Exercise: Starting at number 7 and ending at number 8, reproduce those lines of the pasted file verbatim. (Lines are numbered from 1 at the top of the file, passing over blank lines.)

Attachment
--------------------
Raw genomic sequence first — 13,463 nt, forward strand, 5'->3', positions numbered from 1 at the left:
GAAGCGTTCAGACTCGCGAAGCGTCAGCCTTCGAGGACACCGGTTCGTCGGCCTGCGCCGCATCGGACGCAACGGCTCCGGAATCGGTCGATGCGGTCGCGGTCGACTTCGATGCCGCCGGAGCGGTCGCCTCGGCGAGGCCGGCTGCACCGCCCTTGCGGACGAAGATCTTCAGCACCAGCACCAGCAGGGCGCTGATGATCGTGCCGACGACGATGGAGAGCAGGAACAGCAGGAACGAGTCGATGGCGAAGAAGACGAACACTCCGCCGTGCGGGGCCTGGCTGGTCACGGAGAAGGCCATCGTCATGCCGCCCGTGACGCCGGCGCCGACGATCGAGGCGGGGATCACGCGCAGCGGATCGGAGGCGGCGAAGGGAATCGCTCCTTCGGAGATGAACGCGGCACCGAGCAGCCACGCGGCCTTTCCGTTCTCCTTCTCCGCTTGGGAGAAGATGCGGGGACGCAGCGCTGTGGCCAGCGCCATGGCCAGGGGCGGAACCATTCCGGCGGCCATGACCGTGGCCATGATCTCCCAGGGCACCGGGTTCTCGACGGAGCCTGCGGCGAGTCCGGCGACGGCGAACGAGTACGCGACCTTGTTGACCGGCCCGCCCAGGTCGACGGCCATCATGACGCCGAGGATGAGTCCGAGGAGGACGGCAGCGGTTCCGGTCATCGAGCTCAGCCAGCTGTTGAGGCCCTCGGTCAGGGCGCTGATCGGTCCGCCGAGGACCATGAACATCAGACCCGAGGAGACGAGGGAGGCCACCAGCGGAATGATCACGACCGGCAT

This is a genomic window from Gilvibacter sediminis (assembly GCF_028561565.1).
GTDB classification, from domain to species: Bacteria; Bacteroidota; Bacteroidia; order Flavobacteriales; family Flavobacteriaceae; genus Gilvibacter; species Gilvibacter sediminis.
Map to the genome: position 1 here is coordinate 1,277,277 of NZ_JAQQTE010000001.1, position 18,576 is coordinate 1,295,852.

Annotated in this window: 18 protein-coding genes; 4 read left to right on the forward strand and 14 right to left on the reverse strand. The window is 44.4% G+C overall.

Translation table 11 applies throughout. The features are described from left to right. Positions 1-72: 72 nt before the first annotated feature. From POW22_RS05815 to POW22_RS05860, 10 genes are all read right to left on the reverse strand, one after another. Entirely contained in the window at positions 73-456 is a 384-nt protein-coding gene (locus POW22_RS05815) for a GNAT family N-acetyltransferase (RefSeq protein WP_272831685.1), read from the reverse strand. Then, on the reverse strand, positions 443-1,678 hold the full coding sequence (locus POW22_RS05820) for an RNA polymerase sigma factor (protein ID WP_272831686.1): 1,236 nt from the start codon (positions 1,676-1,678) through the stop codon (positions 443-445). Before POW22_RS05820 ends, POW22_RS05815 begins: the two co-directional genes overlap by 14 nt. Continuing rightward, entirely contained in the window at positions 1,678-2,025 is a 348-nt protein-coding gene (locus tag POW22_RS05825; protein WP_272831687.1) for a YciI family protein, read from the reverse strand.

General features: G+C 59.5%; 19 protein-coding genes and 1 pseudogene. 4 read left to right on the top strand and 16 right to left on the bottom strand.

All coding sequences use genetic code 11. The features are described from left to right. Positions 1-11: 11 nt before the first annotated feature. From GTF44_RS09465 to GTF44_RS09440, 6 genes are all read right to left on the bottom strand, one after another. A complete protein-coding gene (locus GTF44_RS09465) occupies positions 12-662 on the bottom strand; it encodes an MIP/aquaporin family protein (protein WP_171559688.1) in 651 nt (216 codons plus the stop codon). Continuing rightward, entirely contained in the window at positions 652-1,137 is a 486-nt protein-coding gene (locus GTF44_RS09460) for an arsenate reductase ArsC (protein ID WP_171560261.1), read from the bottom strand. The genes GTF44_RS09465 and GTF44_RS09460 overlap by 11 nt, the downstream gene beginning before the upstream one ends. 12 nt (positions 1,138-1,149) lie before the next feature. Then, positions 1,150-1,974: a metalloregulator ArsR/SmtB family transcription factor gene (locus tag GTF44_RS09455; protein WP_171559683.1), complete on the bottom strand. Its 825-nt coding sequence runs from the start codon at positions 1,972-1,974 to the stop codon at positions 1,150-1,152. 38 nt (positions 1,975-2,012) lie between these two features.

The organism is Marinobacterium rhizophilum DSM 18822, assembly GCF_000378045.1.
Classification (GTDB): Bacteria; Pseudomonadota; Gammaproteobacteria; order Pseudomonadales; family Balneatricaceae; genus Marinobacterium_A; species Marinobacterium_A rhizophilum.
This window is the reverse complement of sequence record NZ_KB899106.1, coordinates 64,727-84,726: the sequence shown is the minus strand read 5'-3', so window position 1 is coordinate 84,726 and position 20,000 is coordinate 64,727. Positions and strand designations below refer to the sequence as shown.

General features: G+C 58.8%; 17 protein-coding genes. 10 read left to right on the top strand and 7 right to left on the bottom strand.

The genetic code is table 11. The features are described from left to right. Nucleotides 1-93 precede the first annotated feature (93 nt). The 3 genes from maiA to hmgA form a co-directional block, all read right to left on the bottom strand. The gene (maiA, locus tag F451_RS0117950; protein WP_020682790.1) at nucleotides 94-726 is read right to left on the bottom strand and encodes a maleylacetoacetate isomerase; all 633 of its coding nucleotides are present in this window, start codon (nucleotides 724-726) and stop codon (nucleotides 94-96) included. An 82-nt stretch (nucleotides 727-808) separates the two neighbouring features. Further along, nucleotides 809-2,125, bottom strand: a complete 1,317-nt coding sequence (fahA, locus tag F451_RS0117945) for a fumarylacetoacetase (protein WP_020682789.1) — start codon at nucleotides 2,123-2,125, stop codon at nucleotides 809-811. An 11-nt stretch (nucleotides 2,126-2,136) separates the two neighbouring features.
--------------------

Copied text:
Translation table 11 applies throughout. The features are described from left to right. Positions 1-72: 72 nt before the first annotated feature. From POW22_RS05815 to POW22_RS05860, 10 genes are all read right to left on the reverse strand, one after another. Entirely contained in the window at positions 73-456 is a 384-nt protein-coding gene (locus POW22_RS05815) for a GNAT family N-acetyltransferase (RefSeq protein WP_272831685.1), read from the reverse strand. Then, on the reverse strand, positions 443-1,678 hold the full coding sequence (locus POW22_RS05820) for an RNA polymerase sigma factor (protein ID WP_272831686.1): 1,236 nt from the start codon (positions 1,676-1,678) through the stop codon (positions 443-445). Before POW22_RS05820 ends, POW22_RS05815 begins: the two co-directional genes overlap by 14 nt. Continuing rightward, entirely contained in the window at positions 1,678-2,025 is a 348-nt protein-coding gene (locus tag POW22_RS05825; protein WP_272831687.1) for a YciI family protein, read from the reverse strand.

General features: G+C 59.5%; 19 protein-coding genes and 1 pseudogene. 4 read left to right on the top strand and 16 right to left on the bottom strand.